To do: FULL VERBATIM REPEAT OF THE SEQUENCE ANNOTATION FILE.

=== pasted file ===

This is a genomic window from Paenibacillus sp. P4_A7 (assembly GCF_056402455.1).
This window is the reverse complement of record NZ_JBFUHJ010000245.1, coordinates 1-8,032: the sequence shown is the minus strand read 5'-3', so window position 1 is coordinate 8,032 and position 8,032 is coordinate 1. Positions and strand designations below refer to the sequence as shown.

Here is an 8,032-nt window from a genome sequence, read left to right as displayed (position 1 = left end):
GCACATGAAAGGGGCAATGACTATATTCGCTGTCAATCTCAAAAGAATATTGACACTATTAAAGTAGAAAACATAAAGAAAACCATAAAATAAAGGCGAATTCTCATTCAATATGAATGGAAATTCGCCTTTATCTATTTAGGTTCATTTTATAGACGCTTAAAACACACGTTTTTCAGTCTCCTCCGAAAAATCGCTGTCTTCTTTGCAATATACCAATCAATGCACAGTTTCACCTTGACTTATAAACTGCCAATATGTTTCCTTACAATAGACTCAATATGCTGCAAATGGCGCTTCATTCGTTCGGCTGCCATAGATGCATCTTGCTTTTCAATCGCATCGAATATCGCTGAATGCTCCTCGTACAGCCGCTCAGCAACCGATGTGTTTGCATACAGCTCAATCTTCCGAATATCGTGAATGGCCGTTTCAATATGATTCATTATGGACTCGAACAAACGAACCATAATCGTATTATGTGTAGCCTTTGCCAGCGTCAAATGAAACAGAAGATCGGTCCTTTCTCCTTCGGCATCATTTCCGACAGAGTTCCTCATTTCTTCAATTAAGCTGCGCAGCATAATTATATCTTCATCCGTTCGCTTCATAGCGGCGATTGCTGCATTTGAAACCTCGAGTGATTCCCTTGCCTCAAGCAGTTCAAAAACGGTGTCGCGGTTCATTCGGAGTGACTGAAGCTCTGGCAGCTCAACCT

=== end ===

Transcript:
This is a genomic window from Paenibacillus sp. P4_A7 (assembly GCF_056402455.1).
This window is the reverse complement of record NZ_JBFUHJ010000245.1, coordinates 1-8,032: the sequence shown is the minus strand read 5'-3', so window position 1 is coordinate 8,032 and position 8,032 is coordinate 1. Positions and strand designations below refer to the sequence as shown.

Here is an 8,032-nt window from a genome sequence, read left to right as displayed (position 1 = left end):
GCACATGAAAGGGGCAATGACTATATTCGCTGTCAATCTCAAAAGAATATTGACACTATTAAAGTAGAAAACATAAAGAAAACCATAAAATAAAGGCGAATTCTCATTCAATATGAATGGAAATTCGCCTTTATCTATTTAGGTTCATTTTATAGACGCTTAAAACACACGTTTTTCAGTCTCCTCCGAAAAATCGCTGTCTTCTTTGCAATATACCAATCAATGCACAGTTTCACCTTGACTTATAAACTGCCAATATGTTTCCTTACAATAGACTCAATATGCTGCAAATGGCGCTTCATTCGTTCGGCTGCCATAGATGCATCTTGCTTTTCAATCGCATCGAATATCGCTGAATGCTCCTCGTACAGCCGCTCAGCAACCGATGTGTTTGCATACAGCTCAATCTTCCGAATATCGTGAATGGCCGTTTCAATATGATTCATTATGGACTCGAACAAACGAACCATAATCGTATTATGTGTAGCCTTTGCCAGCGTCAAATGAAACAGAAGATCGGTCCTTTCTCCTTCGGCATCATTTCCGACAGAGTTCCTCATTTCTTCAATTAAGCTGCGCAGCATAATTATATCTTCATCCGTTCGCTTCATAGCGGCGATTGCTGCATTTGAAACCTCGAGTGATTCCCTTGCCTCAAGCAGTTCAAAAACGGTGTCGCGGTTCATTCGGAGTGACTGAAGCTCTGGCAGCTCAACCT